Teaching Self-Control and Coping

Goal: The pup has the end goal of helping someone with visual impairments. Throughout their career the puppy will face a variety of distractions every single day. Therefore, the pup needs to learn how to behave and exhibit self-control in all situations without being told what to do by their handler.  Remember, their partner might not be able to see the distractions that are in the environment.

Dogs are naturally observational animals, and they are aware of their environment. It can be very difficult to teach the puppy when they are distracted. Oftentimes, when you’re alone with the pup their behavior will be much different from when you are in public and there are distractions. Remember that guide dogs aren’t just expected to behave in the home. They need to have superb behavior in public as well so they can guide safely.

While you are raising them, the pup should be exposed to many distractions and learn how to ignore them. You might see a variety of reactions ranging from fear to excitement to curiosity. The job is to observe and learn how the pup reacts in order to help them overcome the reaction they’re exhibiting. Repeating exposures will help the pup regard the distractions as normal and an everyday sight.

Distractions should never be an excuse for poor behavior. The pup should behave the same way whether a distraction is present or if they are in a calm environment. Distractions should be used as training tools and learning opportunities. If the pup is responding to distractions do not ignore or excuse their behavior. Setting the pup up for success as they grow and mature will only make facing distractions easier down the road. Sometimes, a pup will be become too distracted to behave properly. It is best to leave the situation and try again later.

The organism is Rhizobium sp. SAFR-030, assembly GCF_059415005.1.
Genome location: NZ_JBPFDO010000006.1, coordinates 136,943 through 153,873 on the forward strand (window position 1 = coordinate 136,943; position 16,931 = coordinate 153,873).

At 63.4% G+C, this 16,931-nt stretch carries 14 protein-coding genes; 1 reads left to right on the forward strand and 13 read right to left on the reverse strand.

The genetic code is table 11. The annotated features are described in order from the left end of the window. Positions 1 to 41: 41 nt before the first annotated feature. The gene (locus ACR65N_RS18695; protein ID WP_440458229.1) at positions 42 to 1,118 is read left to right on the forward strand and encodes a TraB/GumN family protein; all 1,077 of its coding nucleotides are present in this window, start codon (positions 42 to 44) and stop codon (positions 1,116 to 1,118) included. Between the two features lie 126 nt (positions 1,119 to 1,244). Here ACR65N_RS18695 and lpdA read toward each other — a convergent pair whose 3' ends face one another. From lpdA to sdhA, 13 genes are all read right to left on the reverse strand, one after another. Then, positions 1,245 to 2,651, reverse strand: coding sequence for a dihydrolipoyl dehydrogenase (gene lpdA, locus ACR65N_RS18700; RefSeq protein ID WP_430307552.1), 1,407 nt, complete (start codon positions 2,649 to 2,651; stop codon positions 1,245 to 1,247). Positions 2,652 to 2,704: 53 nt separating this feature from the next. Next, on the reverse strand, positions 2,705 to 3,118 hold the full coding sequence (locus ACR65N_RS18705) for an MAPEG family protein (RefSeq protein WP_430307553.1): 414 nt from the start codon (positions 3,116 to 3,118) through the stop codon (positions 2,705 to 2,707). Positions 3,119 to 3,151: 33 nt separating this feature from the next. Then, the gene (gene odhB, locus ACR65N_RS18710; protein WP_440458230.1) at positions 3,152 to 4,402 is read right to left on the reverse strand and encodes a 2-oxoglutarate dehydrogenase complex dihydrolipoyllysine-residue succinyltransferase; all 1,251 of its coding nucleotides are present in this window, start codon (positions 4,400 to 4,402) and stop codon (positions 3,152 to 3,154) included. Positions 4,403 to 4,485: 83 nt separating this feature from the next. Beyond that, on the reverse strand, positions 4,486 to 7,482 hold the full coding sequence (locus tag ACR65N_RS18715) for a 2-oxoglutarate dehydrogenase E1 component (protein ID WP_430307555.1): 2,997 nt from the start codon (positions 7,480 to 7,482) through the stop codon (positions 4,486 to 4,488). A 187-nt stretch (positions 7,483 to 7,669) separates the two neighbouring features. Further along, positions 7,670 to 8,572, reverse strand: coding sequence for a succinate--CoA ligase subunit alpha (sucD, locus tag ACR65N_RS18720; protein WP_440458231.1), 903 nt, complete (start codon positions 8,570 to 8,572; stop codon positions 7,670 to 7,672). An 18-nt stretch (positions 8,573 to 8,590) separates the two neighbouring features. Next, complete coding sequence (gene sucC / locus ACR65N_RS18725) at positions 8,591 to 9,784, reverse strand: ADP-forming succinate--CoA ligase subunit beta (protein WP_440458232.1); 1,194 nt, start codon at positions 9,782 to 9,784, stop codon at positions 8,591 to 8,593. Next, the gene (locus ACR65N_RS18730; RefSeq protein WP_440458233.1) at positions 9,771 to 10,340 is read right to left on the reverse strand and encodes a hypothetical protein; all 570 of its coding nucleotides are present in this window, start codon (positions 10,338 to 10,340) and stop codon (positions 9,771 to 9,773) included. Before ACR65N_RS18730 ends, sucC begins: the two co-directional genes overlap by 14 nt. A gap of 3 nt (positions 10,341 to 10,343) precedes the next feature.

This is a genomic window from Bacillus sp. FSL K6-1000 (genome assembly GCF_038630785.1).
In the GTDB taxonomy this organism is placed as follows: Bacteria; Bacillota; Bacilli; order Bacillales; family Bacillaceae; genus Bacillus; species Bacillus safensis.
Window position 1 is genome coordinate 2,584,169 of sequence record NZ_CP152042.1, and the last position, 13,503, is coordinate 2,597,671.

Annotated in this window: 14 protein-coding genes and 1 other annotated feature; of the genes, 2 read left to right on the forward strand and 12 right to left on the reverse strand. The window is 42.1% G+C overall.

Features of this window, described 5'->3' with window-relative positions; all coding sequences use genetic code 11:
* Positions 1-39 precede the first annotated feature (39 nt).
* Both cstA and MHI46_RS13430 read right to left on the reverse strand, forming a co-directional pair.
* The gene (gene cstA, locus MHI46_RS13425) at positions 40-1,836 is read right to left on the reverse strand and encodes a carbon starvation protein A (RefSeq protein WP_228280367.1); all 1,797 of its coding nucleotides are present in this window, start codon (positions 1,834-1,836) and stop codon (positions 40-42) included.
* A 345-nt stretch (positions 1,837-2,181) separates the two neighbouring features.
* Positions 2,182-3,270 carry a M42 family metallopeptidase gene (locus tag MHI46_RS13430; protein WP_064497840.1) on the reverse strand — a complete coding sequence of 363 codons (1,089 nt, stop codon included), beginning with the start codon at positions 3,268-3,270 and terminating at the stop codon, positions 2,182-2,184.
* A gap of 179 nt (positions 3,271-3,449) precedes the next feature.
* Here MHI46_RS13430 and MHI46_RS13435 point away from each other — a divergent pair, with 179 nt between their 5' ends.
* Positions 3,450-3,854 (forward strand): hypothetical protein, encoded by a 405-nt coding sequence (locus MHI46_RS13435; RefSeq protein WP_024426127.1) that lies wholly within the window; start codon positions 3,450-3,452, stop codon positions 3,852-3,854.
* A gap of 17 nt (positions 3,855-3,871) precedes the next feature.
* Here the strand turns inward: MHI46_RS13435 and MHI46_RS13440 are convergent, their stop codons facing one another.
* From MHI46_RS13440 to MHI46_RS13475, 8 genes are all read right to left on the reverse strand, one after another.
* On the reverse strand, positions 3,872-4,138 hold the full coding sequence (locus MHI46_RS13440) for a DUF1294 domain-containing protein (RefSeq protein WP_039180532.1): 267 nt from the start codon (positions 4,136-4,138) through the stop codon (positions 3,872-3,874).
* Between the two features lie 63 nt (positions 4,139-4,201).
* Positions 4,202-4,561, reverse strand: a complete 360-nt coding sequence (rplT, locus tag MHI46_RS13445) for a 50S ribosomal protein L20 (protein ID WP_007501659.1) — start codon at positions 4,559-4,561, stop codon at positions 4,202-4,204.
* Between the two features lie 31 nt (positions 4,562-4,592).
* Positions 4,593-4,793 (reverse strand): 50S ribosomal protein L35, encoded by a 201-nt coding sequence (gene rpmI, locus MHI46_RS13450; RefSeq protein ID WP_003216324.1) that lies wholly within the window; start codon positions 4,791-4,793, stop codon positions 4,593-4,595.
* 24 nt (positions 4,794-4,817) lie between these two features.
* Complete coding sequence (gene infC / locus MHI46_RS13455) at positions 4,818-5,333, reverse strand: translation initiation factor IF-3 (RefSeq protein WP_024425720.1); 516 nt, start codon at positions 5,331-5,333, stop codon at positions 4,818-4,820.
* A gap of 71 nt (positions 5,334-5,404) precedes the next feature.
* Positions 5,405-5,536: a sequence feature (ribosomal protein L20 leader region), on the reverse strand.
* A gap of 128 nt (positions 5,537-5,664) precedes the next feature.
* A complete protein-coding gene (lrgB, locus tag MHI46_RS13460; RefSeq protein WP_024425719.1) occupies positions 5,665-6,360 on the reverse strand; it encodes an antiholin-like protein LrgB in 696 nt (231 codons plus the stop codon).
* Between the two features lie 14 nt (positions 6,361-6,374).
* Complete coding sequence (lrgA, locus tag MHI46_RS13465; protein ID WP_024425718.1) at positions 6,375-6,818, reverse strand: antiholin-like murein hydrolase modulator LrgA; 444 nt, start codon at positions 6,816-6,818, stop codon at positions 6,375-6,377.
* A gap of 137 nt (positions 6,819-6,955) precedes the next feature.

Seek out distractions the puppy can handle, and only progress or leave the situation when the puppy has calmed down and understands the behavior that is expected of them. The more you reward the good behavior they more they will offer that behavior to seek out the praise and approval. Remember, a strong leader is one who praises often; dogs seek out a leader who gives boundaries and guidelines to them. When the pup chooses to listen to you instead of engaging with the distraction it shows that they are using self-control, and you are being an effective leader. 

Follow these tips to avoid poor behavior near distractions:

  • Pay attention to the pup.
    • Watch their body language for any cues that they are becoming excited or distracted.
      • Perked ears, a tense body, and lowered head usually relay that the pup is focused on something.
      • Whining, vocalizing, or barking.
      • Lunging, pulling, or leaping toward distractions.
    • Try to redirect a poor behavior before the pup gets out of control.
      • Say their name, ask them to focus on obedience, or do a quick about to leave the situation.
      • Anticipate poor behavior in stimulating environments and be ready to leave, correct, or redirect.

Teaching the puppy self-control

Goal: A puppy that exhibits self-control in exciting, new, or very stimulating situations. Guide dogs need to exhibit self-control in every distracting or tempting situation when they are working. By communicating what is acceptable behavior and how you expect the puppy to behave, you will teach them how to control themselves and listen to their handler.

Marker training should always start in artificial scenarios. That means you have set up the situation and you can control many aspects of the environment. Then, once the pup starts learning self-control in artificial scenarios you can start using marker training out in public.

Marker training lets the pup make the decision. You will not tell the pup to "leave it", tell the pup "No", or give them a leash correction. You will wait for the pup to make the decision to ignore the distraction and walk past it.

Artificial Scenarios

Goal: Artificial scenarios give the foundation of the desirable behavior in a controlled environment. In the beginning, you will practice these at home. This exercise communicates to the pup that they should ignore varying distractions.

  • Identify a quiet area that isn't stimulating in or near your home like your living room or backyard.